Products we recommend:
- Zoo Med Repti Rock Food and Water Dishes, Medium
- Exo Terra Reptile Cave, Medium
- Zoo Med ReptiTemp Digital Infrared Thermometer
- Zoo Med ReptiTemp Rheostat
Step 4: Quarantine for at Least 3 Months
The purpose of using a minimalist setup for quarantine is to make it easy to keep clean. During this time, monitor your uromastyx for signs of illness. Get it tested by an experienced reptile veterinarian for intestinal parasites, and administer treatment if needed.
The paper towels should be changed out daily, and the enclosure and all accessories should be disinfected at least 1x/month. Use a bleach solution (¾ cup bleach per gallon of water) or veterinary-grade disinfectants like F10SC and Clean Break.
Step 5: Add Substrate
Once quarantine is over, you can work on giving your uromastyx terrarium a fully-enriched, long-term layout. It won’t need to be cleaned quite as often — only once every 3-6 months, depending on how good you are about spot-cleaning.
The first step of setting up a long-term terrarium design is adding a naturalistic substrate. For a uromastyx, it’s best to use fine sand or sandy soil. You will need at least 4” of substrate to provide a burrowing medium, so for a 4’x2’ terrarium, count on at least 80 quarts or 2.7 cubic feet of substrate.
If your terrarium has different dimensions, you can estimate the amount of substrate you’ll need by multiplying the length x width to get the number of cubic inches of substrate it will take for 1” deep of substrate. Then multiply that number by the desired depth of substrate, then convert the resulting number to quarts or cubic feet.
Products we recommend (choose one):
- Zoo Med ReptiSand
- Exo Terra Desert Sand
Step 6: Add Environmental Enrichment
Environmental enrichment is the process of strategically adding items to your uromastyx’s terrarium that make it more functional for the occupant. Now it’s time to get creative! The best way to get inspiration for your terrarium’s appearance is by looking at pictures of uromastyx habitat on sites like iNaturalist and Flickr.
Place the water bowl, hide, and basking platform first, and build around those. Make sure the water bowl is accessible and easy to remove, and leave enough open space for the uromastyx to easily get around.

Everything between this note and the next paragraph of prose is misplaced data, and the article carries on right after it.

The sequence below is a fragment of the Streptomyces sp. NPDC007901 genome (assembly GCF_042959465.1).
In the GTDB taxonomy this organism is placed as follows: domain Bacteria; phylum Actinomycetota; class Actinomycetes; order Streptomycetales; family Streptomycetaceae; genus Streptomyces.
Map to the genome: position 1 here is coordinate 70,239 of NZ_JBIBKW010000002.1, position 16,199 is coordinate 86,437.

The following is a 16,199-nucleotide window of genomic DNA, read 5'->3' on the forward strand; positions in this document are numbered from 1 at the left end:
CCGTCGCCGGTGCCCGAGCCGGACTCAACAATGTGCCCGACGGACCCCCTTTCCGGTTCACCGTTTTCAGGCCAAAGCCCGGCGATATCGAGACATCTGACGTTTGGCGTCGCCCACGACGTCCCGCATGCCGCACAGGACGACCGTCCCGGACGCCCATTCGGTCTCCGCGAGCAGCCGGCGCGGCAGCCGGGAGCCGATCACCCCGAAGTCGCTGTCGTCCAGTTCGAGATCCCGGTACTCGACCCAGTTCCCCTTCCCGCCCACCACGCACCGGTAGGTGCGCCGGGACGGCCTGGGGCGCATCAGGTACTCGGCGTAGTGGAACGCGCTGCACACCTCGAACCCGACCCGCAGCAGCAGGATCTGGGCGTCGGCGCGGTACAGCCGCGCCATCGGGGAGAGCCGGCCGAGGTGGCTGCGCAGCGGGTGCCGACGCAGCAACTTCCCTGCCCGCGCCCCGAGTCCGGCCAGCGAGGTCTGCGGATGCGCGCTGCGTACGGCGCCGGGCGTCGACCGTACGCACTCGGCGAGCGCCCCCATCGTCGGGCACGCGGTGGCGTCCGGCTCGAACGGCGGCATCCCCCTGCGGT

Stacked flagstone can make an attractive and very basking platform. However, make sure to glue them together with cement or silicone so they can’t collapse on top of your pet!
Magnetic ledges increase the available surface area in your enclosure, look great, and encourage climbing.
You don’t have to worry about mold in the arid environment of a uromastyx terrarium, so you can use essentially any wood you want. Mopani wood, cork bark, grape vine, cholla wood, and manzanita wood can all work. Whichever you choose, make sure the branches are large enough to support your pet’s size and weight.
Plants are a great way to make a reptile terrarium more attractive, but because uromastyx are herbivorous, they may try to eat any plants or plant-like objects you put in the enclosure. This means that it’s best practice not to use artificial plants with uromastyx.
Live plants should be kept in pots to help keep the water close to the roots, unless the enclosure is bioactive (which this article is not covering). Use drought-tolerant plants tolerant of high ambient temperatures and moderate to high amounts of light. Some suitable options include:
- Carex grass
- Elephant bush
- Festuca grass
- Hens and chicks (Echeveria)
- Ice Plant
- Jade plant (Crassula ovata)
- Prickly pear cactus (Opuntia danicolor) (spineless)
For more safe plant ideas, visit The Tortoise Table.
Even after you’ve set up your uromastyx’s long-term terrarium arrangement, it’s okay to rearrange it every so often as you come to understand uromastyx husbandry better. It also helps keep your pet’s environment “fresh” and stimulates them to explore and exercise!
"Photo 104028027" by Xavier Rufray is licensed under CC BY-NC 4.0